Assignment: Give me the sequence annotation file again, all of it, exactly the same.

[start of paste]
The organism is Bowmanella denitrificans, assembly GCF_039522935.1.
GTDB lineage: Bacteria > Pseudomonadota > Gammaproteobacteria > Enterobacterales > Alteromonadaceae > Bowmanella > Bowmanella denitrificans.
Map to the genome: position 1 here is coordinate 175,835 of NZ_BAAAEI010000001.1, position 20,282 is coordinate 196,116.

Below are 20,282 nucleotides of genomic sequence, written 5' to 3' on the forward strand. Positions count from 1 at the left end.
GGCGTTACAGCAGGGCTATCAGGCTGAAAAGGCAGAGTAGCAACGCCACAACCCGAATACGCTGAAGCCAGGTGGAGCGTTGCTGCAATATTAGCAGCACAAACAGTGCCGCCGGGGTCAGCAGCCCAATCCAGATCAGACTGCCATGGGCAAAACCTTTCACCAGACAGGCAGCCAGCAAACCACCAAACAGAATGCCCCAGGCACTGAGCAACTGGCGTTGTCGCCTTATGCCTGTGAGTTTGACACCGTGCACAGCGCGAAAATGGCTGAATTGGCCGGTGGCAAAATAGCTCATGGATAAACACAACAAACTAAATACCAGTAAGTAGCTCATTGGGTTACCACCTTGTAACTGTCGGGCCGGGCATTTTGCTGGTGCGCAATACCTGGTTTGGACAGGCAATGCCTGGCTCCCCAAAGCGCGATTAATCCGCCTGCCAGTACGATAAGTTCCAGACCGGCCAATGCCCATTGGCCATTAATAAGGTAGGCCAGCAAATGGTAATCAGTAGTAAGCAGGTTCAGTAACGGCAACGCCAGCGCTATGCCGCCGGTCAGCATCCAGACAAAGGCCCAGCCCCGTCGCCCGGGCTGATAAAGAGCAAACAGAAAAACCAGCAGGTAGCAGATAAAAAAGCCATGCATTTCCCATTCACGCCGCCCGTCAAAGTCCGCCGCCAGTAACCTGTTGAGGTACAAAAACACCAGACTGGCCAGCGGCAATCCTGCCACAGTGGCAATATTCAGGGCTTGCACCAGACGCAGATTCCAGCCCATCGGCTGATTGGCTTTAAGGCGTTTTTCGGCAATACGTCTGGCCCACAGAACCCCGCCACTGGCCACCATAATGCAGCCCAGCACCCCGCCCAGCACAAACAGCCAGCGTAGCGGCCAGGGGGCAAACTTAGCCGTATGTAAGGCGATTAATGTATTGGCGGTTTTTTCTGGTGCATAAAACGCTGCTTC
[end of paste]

The organism is Bowmanella denitrificans, assembly GCF_039522935.1.
GTDB lineage: Bacteria > Pseudomonadota > Gammaproteobacteria > Enterobacterales > Alteromonadaceae > Bowmanella > Bowmanella denitrificans.
Map to the genome: position 1 here is coordinate 175,835 of NZ_BAAAEI010000001.1, position 20,282 is coordinate 196,116.

Below are 20,282 nucleotides of genomic sequence, written 5' to 3' on the forward strand. Positions count from 1 at the left end.
GGCGTTACAGCAGGGCTATCAGGCTGAAAAGGCAGAGTAGCAACGCCACAACCCGAATACGCTGAAGCCAGGTGGAGCGTTGCTGCAATATTAGCAGCACAAACAGTGCCGCCGGGGTCAGCAGCCCAATCCAGATCAGACTGCCATGGGCAAAACCTTTCACCAGACAGGCAGCCAGCAAACCACCAAACAGAATGCCCCAGGCACTGAGCAACTGGCGTTGTCGCCTTATGCCTGTGAGTTTGACACCGTGCACAGCGCGAAAATGGCTGAATTGGCCGGTGGCAAAATAGCTCATGGATAAACACAACAAACTAAATACCAGTAAGTAGCTCATTGGGTTACCACCTTGTAACTGTCGGGCCGGGCATTTTGCTGGTGCGCAATACCTGGTTTGGACAGGCAATGCCTGGCTCCCCAAAGCGCGATTAATCCGCCTGCCAGTACGATAAGTTCCAGACCGGCCAATGCCCATTGGCCATTAATAAGGTAGGCCAGCAAATGGTAATCAGTAGTAAGCAGGTTCAGTAACGGCAACGCCAGCGCTATGCCGCCGGTCAGCATCCAGACAAAGGCCCAGCCCCGTCGCCCGGGCTGATAAAGAGCAAACAGAAAAACCAGCAGGTAGCAGATAAAAAAGCCATGCATTTCCCATTCACGCCGCCCGTCAAAGTCCGCCGCCAGTAACCTGTTGAGGTACAAAAACACCAGACTGGCCAGCGGCAATCCTGCCACAGTGGCAATATTCAGGGCTTGCACCAGACGCAGATTCCAGCCCATCGGCTGATTGGCTTTAAGGCGTTTTTCGGCAATACGTCTGGCCCACAGAACCCCGCCACTGGCCACCATAATGCAGCCCAGCACCCCGCCCAGCACAAACAGCCAGCGTAGCGGCCAGGGGGCAAACTTAGCCGTATGTAAGGCGATTAATGTATTGGCGGTTTTTTCTGGTGCATAAAACGCTGCTTC